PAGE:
Under a rigid application of the establishment procedure, no corner could be stable, and would be subject to a different location based on different calculations, at different times, with different equipment. We all know that declaring a corner lost and proportioning its position is an equitable solution, and (most likely) will not place the corner where it was. That’s why it is always the rule of last resort. Following the rule for establishment, protracted corners will be created in a "new" position every time a quarter corner is declared lost and proportioned. The field and record evidence of each protracted corner must be evaluated on its own. Its history, reliance, and yes, the methods that were used to establish it all play a role in the decision to accept or reject the corner found.

Gary J. Bockman, PE, PLS wrote an article, "Plat or Monument", published May 2008 in Professional Surveyor. Mr. Bockman cites numerous court cases from across the nation, and states, "In Dykes v Arnold, 129 P 3d 257 (Ore. App. 2006)… The case involved a situation where the county surveyor did not intersect lines between opposing quarter corners to determine the legal center of section but only split the east-west quarter line. That center quarter corner was used in subsequent metes and bounds surveys creating several parcels. The ruling held the county surveyor’s corner monument to be the true corner, even though it was not set by proper procedures….They also acknowledged that the county surveyor was given the role of completing the identification of the individual parcels or aliquot parts of sections after the federal government created the sections. In recognizing the role of the county surveyor, the court also concluded that this person, being the first official
surveyor to monument the center quarter corner, must be treated as an original surveyor whose lines run and marked on the ground are the true lines and corners…."

Adams v Hoover 493 NW2d 280 (Mich CA 1992) continues with these same thoughts, "As stated in Am Jur 2d, Boundaries, Sec. 61, p. 599: In surveying a tract of land according to a former plat or survey, the surveyors only duty is to relocate, upon the best evidence obtainable, the courses and lines at the same place where originally located by the first surveyor on the ground. In making the resurvey, he has the right to furnish proof of the location of the lost lines or monuments, not to dispute the correctness of or to control the original survey." The Court continued, "…and if all the lines were now subject to correction on new surveys, the confusion of lines and titles that would follow would cause consternation in many communities. Indeed the mischiefs that must follow would be simply incalculable, and the visitation of the surveyor might well be set down as a great public calamity. But no law can sanction this course. The surveyor has mistaken entirely the point to which his attention should have been directed. The question is not how an entirely accurate survey would locate these lots, but how the original stakes located them…."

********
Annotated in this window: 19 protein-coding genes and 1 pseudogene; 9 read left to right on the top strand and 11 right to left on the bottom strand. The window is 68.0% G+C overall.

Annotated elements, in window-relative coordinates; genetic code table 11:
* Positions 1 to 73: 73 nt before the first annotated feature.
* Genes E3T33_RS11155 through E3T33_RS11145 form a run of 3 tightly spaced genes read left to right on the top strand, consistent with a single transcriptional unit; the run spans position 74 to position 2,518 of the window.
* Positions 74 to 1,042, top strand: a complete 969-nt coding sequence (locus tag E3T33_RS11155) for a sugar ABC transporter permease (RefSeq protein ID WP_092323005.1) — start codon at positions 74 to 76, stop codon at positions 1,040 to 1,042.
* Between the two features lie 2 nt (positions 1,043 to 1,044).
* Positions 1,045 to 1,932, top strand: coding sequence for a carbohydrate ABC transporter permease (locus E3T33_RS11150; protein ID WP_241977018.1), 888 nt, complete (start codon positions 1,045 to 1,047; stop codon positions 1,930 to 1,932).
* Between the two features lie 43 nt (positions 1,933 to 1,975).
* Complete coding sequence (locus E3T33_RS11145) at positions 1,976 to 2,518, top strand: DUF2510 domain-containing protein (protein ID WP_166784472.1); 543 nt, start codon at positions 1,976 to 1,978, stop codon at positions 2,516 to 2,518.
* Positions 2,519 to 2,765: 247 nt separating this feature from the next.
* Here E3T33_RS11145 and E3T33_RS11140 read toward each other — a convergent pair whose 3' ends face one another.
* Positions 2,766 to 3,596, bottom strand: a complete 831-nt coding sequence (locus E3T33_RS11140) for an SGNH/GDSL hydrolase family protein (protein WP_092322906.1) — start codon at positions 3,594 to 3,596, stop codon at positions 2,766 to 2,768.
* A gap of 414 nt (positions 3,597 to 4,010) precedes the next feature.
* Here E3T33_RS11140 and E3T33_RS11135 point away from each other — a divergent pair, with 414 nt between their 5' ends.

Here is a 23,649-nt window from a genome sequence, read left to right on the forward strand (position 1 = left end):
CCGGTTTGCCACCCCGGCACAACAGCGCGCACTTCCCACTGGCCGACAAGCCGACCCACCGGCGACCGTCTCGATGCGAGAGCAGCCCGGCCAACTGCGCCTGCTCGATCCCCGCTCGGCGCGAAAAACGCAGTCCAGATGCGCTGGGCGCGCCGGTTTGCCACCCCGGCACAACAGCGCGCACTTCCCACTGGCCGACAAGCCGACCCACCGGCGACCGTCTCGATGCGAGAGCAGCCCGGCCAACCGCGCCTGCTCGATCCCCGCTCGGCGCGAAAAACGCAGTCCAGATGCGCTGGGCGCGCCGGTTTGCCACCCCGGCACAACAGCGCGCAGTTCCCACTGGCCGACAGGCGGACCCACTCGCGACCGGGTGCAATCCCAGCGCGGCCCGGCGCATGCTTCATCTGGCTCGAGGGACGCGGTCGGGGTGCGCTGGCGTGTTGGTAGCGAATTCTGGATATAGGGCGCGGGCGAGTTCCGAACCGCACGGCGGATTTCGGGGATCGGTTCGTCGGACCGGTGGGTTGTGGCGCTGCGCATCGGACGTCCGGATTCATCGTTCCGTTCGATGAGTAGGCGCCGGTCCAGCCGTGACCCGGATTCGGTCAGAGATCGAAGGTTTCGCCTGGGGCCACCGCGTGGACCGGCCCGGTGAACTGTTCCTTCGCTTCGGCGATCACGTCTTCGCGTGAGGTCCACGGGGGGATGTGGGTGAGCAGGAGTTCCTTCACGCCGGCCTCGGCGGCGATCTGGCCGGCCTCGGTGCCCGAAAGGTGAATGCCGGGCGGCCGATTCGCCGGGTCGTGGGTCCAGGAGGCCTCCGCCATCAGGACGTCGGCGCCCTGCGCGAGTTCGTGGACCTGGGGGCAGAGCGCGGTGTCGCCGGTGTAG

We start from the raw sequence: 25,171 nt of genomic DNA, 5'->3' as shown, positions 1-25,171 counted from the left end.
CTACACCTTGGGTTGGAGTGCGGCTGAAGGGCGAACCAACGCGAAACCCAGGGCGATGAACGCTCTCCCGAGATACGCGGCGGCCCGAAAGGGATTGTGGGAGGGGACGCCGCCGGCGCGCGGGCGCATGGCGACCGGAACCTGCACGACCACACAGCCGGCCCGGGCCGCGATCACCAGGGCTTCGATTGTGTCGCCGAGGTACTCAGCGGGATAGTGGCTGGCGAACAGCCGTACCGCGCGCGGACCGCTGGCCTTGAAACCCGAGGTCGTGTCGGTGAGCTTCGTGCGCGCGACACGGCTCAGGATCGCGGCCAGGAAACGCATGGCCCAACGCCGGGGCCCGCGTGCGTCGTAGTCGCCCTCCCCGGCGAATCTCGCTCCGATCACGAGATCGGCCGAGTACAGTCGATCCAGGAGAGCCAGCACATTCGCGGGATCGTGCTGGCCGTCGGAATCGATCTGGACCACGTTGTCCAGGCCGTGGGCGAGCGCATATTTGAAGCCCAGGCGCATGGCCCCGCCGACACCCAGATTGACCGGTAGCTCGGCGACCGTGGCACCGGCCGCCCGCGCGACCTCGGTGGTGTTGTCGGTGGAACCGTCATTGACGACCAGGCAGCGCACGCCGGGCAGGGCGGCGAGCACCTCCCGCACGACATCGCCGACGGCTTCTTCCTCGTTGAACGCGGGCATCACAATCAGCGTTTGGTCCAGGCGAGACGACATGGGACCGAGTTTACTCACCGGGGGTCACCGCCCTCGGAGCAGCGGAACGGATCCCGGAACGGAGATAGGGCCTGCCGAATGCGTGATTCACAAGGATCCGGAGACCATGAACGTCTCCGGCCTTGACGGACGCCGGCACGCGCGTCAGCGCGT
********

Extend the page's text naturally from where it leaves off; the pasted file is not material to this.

The goal of any resurvey or retracement is to find and perpetuate the corners in their original position, and the county surveyor was always contemplated to be the one to establish protracted corners. Once established, they are forever fixed in position. Adams v Hoover concludes with; "Certainly surveyors must feel in a dilemma when they follow the statute and become aware or are aware that their technically correct procedure conflicts with work done by a prior surveyor… To give effect to the technically correct … survey… could unsettle boundaries throughout the entire Section… There was testimony that all of the other surveyors…relied upon the [previous] center post [not at intersection]… Public policy favors that the monumented boundaries dictated by these recorded surveys should be left in repose where, as here, there is no physical evidence of conflicting established lines of occupation. To disturb such boundaries under the facts herein would cause, as Justice Cooley stated in Diehl, supra, incalculable `mischief’ and `consternation’."

Our laws, rules, and the Courts seem to be clear. Once a corner has been established, it is always established, with the exceptions of gross error or fraud. Yet, many surveyors reject the evidence found in the field and mathematically establish "their" protracted corner. A retracing surveyor’s obligation is to, research, find, perpetuate, and preserve the evidence. This includes protracted corners that were established under authority, pursuant to the instructions, methods, rules, and laws in effect when they were established. Those whose footsteps we are to follow, questioned procedures, sought guidance, and were told, "…After all that might or could be said, much will depend upon the judgment and experience of the Surveyor on the ground. It is not intended to give any positive directions to county Surveyors. This office has no control over them whatever, but it is believed that the information here given will enable the Surveyor in most cases to do justice to the parties interested, without any further correspondence with the Surveyor General on the subject."

The stone you find in the field set by the county surveyor in the mid 19th century may not be at intersecting lines. It may be far from it. It may also prove to be the center quarter corner following the footsteps of those charged with establishing the corner.

Christopher Wickern a practicing surveyor with Engineering Surveys & Services in Sedalia, Missouri. He is a perpetual student of surveying after 25 years as an 82C, a licensed surveyor, and CFedS.

A 1.194Mb PDF of this article as it appeared in the magazine—complete with images—is available by clicking HERE